Coburn died of a heart attack at home while listening to music with his wife, said his manager, Hillard Elkins.
Coburn won his best supporting actor Oscar for the 1998 film after overcoming a 10-year struggle with arthritis that left one hand crippled.
Born in Laurel, Nebraska, on Aug. 31, 1928, Coburn studied acting in Los Angeles and with Stella Adler in New York. He appeared on stage in New York and in such dramatic television series as "Studio One" and "General Electric Theatre" in the 1950s.
He made his movie debut in "Ride Lonesome" in 1959 and gained the public's notice a year later when he played the knife-throwing Britt in "The Magnificent Seven."
While Coburn left his mark on the big screen, he blazed an even wider trail on television, beginning in the mid-1950s and early 1960s, appearing on "Bat Masterson," "Wagon Train," "The Rifleman," "Rawhide," "Bonanza," "The Untouchables," "Route 66," "The Naked City," "Perry Mason," and "The Twilight Zone."
Later in his career, he continued to be a favorite for casting directors looking for just the right tough guy, and he appeared on "Murder, She Wrote," "Picket Fences," and "The Profiler," among many others.
Coburn also trod in the realm of the light-hearted, appearing on "The Muppet Show," "The Muppet Movie," "I Love Muppets," "The Nutty Professor," and as the voice of CEO Henry J. Waternoose III in last year's "Monsters, Inc."
Although he had few lines compared with his other macho actor co-stars, film historian Leonard Maltin noted Coburn's mere screen presence grabbed the public's attention.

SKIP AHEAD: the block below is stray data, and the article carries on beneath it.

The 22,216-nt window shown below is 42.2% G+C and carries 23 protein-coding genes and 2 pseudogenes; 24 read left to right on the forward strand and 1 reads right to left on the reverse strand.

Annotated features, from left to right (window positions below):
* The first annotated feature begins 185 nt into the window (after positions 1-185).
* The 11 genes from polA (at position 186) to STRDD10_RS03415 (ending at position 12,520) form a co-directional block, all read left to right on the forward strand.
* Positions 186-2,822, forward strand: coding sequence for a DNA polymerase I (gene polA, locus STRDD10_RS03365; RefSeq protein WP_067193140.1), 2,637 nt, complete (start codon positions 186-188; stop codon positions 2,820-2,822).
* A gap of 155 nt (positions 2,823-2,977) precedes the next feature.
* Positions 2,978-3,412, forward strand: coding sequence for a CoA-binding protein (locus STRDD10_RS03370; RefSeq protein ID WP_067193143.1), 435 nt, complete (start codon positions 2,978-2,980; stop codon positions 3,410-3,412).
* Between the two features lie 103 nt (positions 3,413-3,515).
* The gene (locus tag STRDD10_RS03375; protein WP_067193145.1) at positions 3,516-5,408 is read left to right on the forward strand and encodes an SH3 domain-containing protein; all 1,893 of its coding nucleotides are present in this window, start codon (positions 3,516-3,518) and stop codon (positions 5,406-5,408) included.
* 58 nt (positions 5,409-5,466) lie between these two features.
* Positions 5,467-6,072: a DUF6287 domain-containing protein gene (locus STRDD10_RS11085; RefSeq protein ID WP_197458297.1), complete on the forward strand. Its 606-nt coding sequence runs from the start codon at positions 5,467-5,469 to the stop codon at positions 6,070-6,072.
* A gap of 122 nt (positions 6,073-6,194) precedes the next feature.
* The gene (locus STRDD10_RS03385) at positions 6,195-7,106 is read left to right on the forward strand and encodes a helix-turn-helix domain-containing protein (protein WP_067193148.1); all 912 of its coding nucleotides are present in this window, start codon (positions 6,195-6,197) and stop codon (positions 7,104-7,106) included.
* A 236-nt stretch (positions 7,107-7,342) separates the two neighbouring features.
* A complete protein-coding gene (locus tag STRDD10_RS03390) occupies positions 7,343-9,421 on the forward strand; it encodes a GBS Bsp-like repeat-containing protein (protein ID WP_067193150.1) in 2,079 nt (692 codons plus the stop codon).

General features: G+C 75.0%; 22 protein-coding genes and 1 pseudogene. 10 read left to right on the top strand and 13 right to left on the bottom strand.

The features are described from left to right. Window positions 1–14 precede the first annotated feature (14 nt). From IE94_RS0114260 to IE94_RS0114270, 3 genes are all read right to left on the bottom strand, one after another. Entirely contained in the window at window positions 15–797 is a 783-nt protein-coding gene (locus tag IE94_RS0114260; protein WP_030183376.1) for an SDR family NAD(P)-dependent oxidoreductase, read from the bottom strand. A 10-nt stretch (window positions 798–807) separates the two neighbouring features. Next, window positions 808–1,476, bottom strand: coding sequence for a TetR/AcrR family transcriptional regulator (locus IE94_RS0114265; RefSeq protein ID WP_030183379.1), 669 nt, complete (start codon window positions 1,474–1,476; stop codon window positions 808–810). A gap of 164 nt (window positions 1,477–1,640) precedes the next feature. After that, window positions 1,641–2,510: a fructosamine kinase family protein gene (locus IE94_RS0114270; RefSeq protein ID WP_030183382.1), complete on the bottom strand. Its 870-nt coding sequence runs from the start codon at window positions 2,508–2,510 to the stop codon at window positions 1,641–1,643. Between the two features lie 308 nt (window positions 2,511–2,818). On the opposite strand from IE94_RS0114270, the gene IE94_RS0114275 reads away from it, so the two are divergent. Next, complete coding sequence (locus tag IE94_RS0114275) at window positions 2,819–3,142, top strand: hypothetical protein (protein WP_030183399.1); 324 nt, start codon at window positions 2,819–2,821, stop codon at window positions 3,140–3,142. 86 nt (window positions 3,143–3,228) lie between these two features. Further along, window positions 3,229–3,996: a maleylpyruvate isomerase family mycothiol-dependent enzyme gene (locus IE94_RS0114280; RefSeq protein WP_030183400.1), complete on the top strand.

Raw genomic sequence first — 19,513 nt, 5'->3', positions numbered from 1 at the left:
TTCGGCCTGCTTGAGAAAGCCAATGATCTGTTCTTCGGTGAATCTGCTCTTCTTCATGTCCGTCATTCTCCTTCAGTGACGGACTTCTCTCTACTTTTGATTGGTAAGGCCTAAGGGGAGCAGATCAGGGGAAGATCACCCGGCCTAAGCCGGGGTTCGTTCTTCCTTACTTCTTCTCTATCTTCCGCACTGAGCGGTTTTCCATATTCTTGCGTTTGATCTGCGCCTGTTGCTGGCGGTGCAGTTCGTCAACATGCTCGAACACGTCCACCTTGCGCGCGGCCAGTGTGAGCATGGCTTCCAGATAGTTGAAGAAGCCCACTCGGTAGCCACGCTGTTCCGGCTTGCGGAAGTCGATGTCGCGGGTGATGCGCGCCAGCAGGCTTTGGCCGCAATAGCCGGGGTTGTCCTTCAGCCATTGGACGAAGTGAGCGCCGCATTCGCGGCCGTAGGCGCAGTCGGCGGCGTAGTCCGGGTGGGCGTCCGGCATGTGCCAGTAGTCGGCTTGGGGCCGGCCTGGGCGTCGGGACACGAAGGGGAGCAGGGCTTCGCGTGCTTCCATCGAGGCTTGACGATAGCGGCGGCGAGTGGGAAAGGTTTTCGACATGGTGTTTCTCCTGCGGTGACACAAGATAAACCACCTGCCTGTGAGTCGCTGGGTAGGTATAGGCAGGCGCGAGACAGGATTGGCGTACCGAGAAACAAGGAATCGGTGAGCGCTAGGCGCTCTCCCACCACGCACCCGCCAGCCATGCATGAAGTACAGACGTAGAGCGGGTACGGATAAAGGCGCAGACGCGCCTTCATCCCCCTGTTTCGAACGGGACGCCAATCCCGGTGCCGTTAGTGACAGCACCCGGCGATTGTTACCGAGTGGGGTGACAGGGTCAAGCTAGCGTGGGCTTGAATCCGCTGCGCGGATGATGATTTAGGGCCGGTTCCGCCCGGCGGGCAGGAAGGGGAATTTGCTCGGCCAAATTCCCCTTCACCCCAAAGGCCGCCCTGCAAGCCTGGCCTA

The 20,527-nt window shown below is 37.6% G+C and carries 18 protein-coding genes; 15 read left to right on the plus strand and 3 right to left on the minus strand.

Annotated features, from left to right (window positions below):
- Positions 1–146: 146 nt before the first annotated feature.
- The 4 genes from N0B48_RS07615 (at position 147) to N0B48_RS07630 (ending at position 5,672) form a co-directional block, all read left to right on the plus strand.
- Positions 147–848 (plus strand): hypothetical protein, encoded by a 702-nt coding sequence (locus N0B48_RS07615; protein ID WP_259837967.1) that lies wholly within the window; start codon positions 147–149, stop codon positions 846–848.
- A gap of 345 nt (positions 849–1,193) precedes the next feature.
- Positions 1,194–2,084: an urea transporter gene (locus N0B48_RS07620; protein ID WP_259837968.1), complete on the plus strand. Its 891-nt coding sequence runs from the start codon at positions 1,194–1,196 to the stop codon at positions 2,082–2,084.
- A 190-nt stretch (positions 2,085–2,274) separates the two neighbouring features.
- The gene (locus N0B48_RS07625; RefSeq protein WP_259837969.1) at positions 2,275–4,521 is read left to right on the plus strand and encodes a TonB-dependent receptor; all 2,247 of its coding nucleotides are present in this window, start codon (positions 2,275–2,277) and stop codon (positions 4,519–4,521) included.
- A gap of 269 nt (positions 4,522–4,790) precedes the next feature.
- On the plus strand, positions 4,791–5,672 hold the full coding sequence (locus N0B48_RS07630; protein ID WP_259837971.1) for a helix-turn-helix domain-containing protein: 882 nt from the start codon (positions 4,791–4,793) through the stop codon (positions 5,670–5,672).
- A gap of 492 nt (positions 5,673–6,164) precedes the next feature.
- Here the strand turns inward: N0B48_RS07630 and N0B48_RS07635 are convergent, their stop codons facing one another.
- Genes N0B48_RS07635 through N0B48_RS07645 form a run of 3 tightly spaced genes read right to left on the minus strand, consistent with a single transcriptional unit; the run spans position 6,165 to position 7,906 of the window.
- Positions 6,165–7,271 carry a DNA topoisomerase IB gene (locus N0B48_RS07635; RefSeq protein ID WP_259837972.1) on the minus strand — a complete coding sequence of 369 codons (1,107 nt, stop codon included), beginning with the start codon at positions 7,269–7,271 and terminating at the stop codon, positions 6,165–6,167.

Coburn played sidekicks and villains until the late 1960s when he cashed in on the James Bond mania with the humorous spy spoofs "Our Man Flint" and "In Like Flint."
Such films as "The President's Analyst," which he also produced, the World War II escape epic "The Great Escape" and "Golden Girl" followed.
In the 1980s he was forced to dramatically cut back on the amount of work that he did, as a result of the onset of arthritis, but he continued to work in smaller roles in feature films and in guest roles on television.
He said he "healed himself" with pills that had a sulfur base. His knuckles remained gnarled, but he said in a 1999 interview with The Associated Press that the pain was gone.
He said at that time, when the film roles weren't coming, "I've been reading a lot of stuff. I want to go to work. It's what I do best; it's the only thing I can really do... Actors are boring when they're not working, it's a natural condition, because they don't have anything to do, they just lay around and that's why so many of them get drunk. They really get to be boring people. My wife will attest to that," he said with a hearty laugh.